Summary of findings

Overall the evidence for health outcomes of AS is inconsistent and there are numerous gaps in the evidence base. In healthy subjects, appetite and short term food intake, risk of cancer, risk of diabetes, risk of dental caries, weight gain and risk of obesity were the most investigated health outcomes.

In case of the health outcome appetite and short term food intake, a majority of studies were short interventions with a cross-over design. A smaller part were randomized controlled trials with an intervention duration of 4 weeks up to 18 months. In case of the longer interventions, the type and dosage of the NNS was often not defined.

Bladder cancer and cancer of the urinary tract were investigated in multiple studies. For this type of cancer a systematic review may provide conclusive evidence. Most of the studies on urinary tract cancer investigated effects of artificial sweeteners in general; a smaller number investigated the effects of aspartame or saccharin. Other types of cancer were investigated in only one or a low number of studies.

We also found several studies on the role of NNS in dental caries prevention. Included studies suggested that stevia in chewing gum or NNCS beverages instead of sugar-sweetened beverages may be an effective tool for dental caries prevention. However, it has to be mentioned, that while sugar alcohols are widely used in chewing gums for caries prevention, and the literature on their effects is broad, the effects of NNCS on dental caries is investigated in a limited number of studies. In addition, in these studies, NNCSs were often combined with sugar alcohols. It would be interesting to see more comparative studies on the effectiveness of NNCS alone versus other interventions in influencing dental plaque pH; or studies with a longer intervention period and follow-up.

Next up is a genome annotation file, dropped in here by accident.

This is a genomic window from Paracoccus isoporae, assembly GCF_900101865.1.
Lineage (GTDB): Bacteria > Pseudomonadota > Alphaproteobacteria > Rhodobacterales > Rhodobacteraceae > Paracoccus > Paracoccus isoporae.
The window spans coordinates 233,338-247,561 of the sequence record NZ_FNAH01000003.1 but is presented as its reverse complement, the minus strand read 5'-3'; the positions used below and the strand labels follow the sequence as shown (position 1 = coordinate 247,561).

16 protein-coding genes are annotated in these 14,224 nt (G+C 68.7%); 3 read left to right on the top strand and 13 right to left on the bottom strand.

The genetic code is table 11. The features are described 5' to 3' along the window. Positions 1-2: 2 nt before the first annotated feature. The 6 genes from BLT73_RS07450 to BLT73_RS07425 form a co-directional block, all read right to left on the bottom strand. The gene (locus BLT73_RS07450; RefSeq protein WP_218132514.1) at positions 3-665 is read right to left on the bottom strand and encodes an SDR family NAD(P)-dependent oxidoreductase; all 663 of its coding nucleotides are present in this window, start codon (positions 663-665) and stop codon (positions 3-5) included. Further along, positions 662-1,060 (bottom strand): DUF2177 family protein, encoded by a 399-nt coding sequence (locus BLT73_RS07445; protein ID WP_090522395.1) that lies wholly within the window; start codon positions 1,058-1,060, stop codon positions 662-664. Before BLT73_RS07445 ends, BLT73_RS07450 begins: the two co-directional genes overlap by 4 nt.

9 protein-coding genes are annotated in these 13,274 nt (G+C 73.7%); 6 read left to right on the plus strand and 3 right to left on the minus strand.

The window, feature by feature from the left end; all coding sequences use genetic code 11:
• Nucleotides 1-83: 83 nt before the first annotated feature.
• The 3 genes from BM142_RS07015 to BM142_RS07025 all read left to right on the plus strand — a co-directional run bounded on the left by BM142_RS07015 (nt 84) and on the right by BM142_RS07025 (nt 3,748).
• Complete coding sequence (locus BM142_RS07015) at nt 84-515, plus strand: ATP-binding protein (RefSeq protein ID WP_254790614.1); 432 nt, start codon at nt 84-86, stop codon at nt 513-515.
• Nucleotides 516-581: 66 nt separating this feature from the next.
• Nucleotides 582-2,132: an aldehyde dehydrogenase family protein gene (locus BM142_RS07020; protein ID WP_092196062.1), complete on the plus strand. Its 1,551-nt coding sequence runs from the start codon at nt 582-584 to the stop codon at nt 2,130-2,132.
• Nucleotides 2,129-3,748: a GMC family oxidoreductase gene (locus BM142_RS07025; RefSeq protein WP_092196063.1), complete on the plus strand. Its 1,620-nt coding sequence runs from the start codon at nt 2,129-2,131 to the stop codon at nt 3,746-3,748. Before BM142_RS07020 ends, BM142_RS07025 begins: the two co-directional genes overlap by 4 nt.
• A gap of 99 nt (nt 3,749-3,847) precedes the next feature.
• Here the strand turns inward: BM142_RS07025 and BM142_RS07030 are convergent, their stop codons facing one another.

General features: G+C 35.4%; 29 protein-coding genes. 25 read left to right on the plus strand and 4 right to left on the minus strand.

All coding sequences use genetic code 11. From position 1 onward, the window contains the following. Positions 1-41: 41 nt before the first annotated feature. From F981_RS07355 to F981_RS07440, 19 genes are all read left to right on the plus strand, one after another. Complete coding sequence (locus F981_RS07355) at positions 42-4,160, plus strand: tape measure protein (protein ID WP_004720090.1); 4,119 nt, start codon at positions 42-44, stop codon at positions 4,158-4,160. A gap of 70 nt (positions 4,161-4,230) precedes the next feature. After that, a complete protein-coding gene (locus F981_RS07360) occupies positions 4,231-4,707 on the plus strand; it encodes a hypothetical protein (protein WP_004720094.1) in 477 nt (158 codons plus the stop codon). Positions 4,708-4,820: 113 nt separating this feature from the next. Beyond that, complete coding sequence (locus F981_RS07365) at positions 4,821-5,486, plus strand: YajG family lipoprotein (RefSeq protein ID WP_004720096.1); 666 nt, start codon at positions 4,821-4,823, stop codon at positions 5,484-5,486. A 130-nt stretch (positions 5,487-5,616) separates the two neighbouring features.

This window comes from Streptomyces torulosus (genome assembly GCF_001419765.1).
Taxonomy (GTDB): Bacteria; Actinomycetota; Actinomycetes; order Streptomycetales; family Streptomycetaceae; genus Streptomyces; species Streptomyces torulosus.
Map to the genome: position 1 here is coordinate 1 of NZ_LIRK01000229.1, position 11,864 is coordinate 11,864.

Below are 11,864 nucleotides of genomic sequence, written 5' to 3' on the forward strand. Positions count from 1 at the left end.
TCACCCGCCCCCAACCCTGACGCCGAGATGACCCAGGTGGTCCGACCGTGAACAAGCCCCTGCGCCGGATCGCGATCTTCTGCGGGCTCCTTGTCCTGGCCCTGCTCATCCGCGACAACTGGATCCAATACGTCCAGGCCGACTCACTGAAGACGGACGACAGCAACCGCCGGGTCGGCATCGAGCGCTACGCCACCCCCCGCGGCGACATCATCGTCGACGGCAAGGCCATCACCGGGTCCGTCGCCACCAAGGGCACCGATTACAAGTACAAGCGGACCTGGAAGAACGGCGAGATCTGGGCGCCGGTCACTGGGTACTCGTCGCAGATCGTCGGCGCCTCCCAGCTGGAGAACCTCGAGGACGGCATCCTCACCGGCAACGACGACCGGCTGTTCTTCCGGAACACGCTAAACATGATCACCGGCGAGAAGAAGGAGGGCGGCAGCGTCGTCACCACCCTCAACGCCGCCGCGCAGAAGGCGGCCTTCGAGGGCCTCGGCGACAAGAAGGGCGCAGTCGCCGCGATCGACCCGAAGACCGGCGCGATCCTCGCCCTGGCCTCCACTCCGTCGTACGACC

The effect of NNS on risk of diabetes was investigated in a limited number of cohort studies. These studies mainly focused on artificially sweetened beverage or diet beverage consumption and described different directions of effect. Further studies, focusing on special types of NNS (also including NNCS), are required.